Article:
Abstract

A newly recognized transgressive formation of late Pleistocene (Sangamon) age, along and off the Mississippi-Alabama coast, contains rich foraminifer and molluscan faunas reflecting its dominantly shallow-nearshore and open-marine depositional conditions. In some areas brackish-estuarine-embayment facies prevailed. The formation is overlain by the regressive alluvial-fluvial Prairie and the mainland barrier-beach-dune Gulfport Formations. Correlative units were identified in southeastern and southwestern Louisiana and probably also may be present in appropriate stratigraphic positions along the rest of the north and northwestern Gulf Coast in units the ages of which have not been established with certainty.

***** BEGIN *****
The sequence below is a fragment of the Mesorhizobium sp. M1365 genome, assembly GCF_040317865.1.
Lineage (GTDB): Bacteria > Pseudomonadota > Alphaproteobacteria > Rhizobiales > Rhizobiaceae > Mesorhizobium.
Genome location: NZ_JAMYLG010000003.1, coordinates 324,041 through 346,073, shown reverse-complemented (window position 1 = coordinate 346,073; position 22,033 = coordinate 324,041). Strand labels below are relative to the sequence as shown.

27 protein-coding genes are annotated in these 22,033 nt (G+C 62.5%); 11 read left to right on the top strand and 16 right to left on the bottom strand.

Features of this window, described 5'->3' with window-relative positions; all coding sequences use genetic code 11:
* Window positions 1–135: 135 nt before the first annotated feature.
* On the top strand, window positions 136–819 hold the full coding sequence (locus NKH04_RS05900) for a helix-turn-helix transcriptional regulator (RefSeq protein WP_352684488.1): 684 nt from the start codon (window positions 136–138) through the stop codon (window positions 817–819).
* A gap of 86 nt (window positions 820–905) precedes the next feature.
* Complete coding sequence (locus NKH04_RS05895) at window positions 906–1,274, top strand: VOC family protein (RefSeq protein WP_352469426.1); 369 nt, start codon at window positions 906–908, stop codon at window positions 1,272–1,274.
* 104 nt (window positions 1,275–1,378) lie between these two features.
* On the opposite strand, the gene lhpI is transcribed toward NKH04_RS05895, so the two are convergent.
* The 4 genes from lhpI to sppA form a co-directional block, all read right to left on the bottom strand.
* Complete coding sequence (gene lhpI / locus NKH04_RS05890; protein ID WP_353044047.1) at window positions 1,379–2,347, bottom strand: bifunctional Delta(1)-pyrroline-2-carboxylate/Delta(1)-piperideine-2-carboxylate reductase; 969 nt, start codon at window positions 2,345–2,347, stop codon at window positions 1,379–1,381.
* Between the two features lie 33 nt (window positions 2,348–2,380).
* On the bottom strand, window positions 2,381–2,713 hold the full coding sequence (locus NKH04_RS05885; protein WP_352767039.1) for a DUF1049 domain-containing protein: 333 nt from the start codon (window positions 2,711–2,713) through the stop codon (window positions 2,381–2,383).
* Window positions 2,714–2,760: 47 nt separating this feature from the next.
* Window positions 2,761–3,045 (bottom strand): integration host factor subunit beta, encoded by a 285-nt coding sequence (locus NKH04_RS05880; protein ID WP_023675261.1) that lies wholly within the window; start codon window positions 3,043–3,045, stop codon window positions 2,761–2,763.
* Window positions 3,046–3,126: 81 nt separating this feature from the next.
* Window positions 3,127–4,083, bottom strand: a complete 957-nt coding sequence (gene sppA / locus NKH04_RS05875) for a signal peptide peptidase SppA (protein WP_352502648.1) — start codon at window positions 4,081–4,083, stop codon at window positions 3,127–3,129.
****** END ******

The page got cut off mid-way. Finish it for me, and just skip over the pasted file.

Drilling indicated that all pre-Biloxi Pleistocene marine units have been eroded in the Mississippi-Alabama coastal and nearshore zones. Similarly, no pre-Gulfport Pleistocene barrier ridges or other relict shoreline features could be established along the northern-northeastern Gulf Coast. Both facts point to Pleistocene regional uplifts in this coastal area, in sharp contrast to the tectonic style of the adjacent Mississippi River delta region.

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